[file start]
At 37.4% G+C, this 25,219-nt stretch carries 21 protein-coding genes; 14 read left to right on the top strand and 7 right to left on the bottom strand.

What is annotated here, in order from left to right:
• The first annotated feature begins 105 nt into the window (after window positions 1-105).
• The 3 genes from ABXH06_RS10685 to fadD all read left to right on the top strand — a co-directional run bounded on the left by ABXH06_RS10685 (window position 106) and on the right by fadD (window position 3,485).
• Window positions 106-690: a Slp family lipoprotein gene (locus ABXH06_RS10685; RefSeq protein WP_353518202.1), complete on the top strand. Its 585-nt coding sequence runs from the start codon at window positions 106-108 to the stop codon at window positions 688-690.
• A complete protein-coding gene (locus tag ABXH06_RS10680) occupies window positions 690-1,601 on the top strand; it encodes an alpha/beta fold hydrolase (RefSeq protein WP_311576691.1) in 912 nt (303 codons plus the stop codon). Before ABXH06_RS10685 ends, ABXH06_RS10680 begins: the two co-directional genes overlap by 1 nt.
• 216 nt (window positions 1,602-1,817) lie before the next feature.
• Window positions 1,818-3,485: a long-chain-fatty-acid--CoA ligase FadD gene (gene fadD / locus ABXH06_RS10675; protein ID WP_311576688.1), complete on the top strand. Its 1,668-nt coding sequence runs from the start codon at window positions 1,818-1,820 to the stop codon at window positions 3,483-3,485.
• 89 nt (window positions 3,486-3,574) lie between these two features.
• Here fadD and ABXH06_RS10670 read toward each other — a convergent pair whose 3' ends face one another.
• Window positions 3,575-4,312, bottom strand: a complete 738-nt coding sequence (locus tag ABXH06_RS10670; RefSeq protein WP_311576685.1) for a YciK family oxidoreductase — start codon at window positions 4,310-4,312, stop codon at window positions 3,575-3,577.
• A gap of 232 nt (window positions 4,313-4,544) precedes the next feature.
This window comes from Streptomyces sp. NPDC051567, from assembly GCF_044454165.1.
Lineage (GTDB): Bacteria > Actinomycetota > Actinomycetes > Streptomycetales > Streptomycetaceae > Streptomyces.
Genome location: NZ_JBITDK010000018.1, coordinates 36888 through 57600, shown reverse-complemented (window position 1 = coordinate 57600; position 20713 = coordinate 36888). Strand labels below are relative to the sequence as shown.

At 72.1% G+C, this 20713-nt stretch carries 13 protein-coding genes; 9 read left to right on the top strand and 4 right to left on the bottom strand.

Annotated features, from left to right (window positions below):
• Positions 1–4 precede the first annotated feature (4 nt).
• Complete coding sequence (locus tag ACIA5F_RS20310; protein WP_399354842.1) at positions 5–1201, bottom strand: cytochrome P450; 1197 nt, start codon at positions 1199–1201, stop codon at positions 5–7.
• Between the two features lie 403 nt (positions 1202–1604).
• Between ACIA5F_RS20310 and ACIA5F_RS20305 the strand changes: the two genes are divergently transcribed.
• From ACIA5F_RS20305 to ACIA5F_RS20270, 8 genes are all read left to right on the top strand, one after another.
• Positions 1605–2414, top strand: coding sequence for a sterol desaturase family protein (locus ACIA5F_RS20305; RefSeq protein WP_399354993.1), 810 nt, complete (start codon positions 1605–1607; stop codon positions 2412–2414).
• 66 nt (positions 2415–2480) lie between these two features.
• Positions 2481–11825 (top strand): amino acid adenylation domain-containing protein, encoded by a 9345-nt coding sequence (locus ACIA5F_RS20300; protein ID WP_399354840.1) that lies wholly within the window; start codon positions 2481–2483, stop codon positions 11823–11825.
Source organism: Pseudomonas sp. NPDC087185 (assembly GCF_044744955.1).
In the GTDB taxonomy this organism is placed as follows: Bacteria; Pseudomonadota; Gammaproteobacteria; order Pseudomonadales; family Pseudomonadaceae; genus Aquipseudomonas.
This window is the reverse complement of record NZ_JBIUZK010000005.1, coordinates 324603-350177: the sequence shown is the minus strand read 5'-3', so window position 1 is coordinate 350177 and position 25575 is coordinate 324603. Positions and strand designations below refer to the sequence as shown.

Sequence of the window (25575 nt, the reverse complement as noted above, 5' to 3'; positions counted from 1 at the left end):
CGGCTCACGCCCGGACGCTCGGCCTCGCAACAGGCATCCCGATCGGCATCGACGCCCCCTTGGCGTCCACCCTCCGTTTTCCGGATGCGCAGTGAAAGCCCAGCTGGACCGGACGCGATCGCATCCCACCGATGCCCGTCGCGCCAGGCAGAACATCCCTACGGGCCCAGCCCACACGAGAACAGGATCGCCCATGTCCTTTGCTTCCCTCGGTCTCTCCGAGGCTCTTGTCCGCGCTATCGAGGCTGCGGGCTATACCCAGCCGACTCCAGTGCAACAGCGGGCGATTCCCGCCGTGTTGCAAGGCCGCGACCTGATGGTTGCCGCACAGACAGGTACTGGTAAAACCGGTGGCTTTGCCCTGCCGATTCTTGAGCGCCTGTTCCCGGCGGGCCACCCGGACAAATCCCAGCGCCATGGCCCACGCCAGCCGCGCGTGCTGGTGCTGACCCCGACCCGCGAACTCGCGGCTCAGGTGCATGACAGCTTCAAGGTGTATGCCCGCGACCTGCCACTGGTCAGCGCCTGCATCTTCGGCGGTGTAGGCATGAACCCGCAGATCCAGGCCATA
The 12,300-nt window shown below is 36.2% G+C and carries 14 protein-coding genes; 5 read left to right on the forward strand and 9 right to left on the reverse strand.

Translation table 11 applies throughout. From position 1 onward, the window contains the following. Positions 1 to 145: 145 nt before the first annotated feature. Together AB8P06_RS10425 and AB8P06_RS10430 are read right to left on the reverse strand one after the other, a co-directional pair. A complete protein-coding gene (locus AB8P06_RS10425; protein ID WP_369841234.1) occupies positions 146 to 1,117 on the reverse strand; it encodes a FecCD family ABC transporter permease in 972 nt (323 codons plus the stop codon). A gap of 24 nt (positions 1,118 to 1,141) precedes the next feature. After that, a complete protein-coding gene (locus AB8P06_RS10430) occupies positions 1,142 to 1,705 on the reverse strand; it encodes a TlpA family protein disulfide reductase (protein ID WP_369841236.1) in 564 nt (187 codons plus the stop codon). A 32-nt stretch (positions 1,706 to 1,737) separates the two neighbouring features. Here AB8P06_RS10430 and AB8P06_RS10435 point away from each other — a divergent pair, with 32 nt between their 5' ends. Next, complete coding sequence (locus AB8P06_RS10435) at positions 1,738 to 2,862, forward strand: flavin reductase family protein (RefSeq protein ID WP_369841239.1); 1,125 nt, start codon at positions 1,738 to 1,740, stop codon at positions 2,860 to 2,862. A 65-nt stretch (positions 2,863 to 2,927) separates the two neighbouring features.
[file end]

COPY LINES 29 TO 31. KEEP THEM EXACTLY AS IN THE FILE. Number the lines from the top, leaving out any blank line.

Sequence of the window (25575 nt, the reverse complement as noted above, 5' to 3'; positions counted from 1 at the left end):
CGGCTCACGCCCGGACGCTCGGCCTCGCAACAGGCATCCCGATCGGCATCGACGCCCCCTTGGCGTCCACCCTCCGTTTTCCGGATGCGCAGTGAAAGCCCAGCTGGACCGGACGCGATCGCATCCCACCGATGCCCGTCGCGCCAGGCAGAACATCCCTACGGGCCCAGCCCACACGAGAACAGGATCGCCCATGTCCTTTGCTTCCCTCGGTCTCTCCGAGGCTCTTGTCCGCGCTATCGAGGCTGCGGGCTATACCCAGCCGACTCCAGTGCAACAGCGGGCGATTCCCGCCGTGTTGCAAGGCCGCGACCTGATGGTTGCCGCACAGACAGGTACTGGTAAAACCGGTGGCTTTGCCCTGCCGATTCTTGAGCGCCTGTTCCCGGCGGGCCACCCGGACAAATCCCAGCGCCATGGCCCACGCCAGCCGCGCGTGCTGGTGCTGACCCCGACCCGCGAACTCGCGGCTCAGGTGCATGACAGCTTCAAGGTGTATGCCCGCGACCTGCCACTGGTCAGCGCCTGCATCTTCGGCGGTGTAGGCATGAACCCGCAGATCCAGGCCATA
The 12,300-nt window shown below is 36.2% G+C and carries 14 protein-coding genes; 5 read left to right on the forward strand and 9 right to left on the reverse strand.